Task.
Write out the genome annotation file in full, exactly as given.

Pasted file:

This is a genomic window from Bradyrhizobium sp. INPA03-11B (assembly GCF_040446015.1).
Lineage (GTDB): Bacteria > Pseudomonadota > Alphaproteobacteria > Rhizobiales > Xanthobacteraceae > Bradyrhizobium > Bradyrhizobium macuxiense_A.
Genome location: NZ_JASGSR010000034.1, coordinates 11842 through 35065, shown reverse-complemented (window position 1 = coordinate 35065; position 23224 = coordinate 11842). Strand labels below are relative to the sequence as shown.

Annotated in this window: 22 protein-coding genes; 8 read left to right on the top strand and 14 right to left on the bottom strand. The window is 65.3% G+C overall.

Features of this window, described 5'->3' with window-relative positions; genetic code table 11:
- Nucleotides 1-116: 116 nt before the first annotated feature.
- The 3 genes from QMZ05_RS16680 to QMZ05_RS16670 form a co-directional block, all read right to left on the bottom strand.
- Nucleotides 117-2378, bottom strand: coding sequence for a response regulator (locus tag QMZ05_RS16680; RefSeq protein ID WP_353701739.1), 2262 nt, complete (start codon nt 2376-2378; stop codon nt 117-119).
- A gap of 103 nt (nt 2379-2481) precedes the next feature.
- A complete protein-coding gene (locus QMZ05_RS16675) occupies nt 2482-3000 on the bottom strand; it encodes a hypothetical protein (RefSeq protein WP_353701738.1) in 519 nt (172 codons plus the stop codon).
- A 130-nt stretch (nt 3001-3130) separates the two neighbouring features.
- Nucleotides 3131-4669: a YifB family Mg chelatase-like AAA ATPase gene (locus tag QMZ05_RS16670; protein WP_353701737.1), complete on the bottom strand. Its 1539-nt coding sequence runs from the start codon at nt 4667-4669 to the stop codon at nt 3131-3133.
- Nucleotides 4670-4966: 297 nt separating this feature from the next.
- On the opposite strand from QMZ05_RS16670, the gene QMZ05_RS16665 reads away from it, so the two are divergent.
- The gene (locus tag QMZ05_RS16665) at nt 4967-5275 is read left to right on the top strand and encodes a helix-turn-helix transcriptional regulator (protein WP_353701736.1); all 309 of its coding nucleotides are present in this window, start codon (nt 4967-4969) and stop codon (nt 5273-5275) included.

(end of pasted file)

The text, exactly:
This is a genomic window from Bradyrhizobium sp. INPA03-11B (assembly GCF_040446015.1).
Lineage (GTDB): Bacteria > Pseudomonadota > Alphaproteobacteria > Rhizobiales > Xanthobacteraceae > Bradyrhizobium > Bradyrhizobium macuxiense_A.
Genome location: NZ_JASGSR010000034.1, coordinates 11842 through 35065, shown reverse-complemented (window position 1 = coordinate 35065; position 23224 = coordinate 11842). Strand labels below are relative to the sequence as shown.

Annotated in this window: 22 protein-coding genes; 8 read left to right on the top strand and 14 right to left on the bottom strand. The window is 65.3% G+C overall.

Features of this window, described 5'->3' with window-relative positions; genetic code table 11:
- Nucleotides 1-116: 116 nt before the first annotated feature.
- The 3 genes from QMZ05_RS16680 to QMZ05_RS16670 form a co-directional block, all read right to left on the bottom strand.
- Nucleotides 117-2378, bottom strand: coding sequence for a response regulator (locus tag QMZ05_RS16680; RefSeq protein ID WP_353701739.1), 2262 nt, complete (start codon nt 2376-2378; stop codon nt 117-119).
- A gap of 103 nt (nt 2379-2481) precedes the next feature.
- A complete protein-coding gene (locus QMZ05_RS16675) occupies nt 2482-3000 on the bottom strand; it encodes a hypothetical protein (RefSeq protein WP_353701738.1) in 519 nt (172 codons plus the stop codon).
- A 130-nt stretch (nt 3001-3130) separates the two neighbouring features.
- Nucleotides 3131-4669: a YifB family Mg chelatase-like AAA ATPase gene (locus tag QMZ05_RS16670; protein WP_353701737.1), complete on the bottom strand. Its 1539-nt coding sequence runs from the start codon at nt 4667-4669 to the stop codon at nt 3131-3133.
- Nucleotides 4670-4966: 297 nt separating this feature from the next.
- On the opposite strand from QMZ05_RS16670, the gene QMZ05_RS16665 reads away from it, so the two are divergent.
- The gene (locus tag QMZ05_RS16665) at nt 4967-5275 is read left to right on the top strand and encodes a helix-turn-helix transcriptional regulator (protein WP_353701736.1); all 309 of its coding nucleotides are present in this window, start codon (nt 4967-4969) and stop codon (nt 5273-5275) included.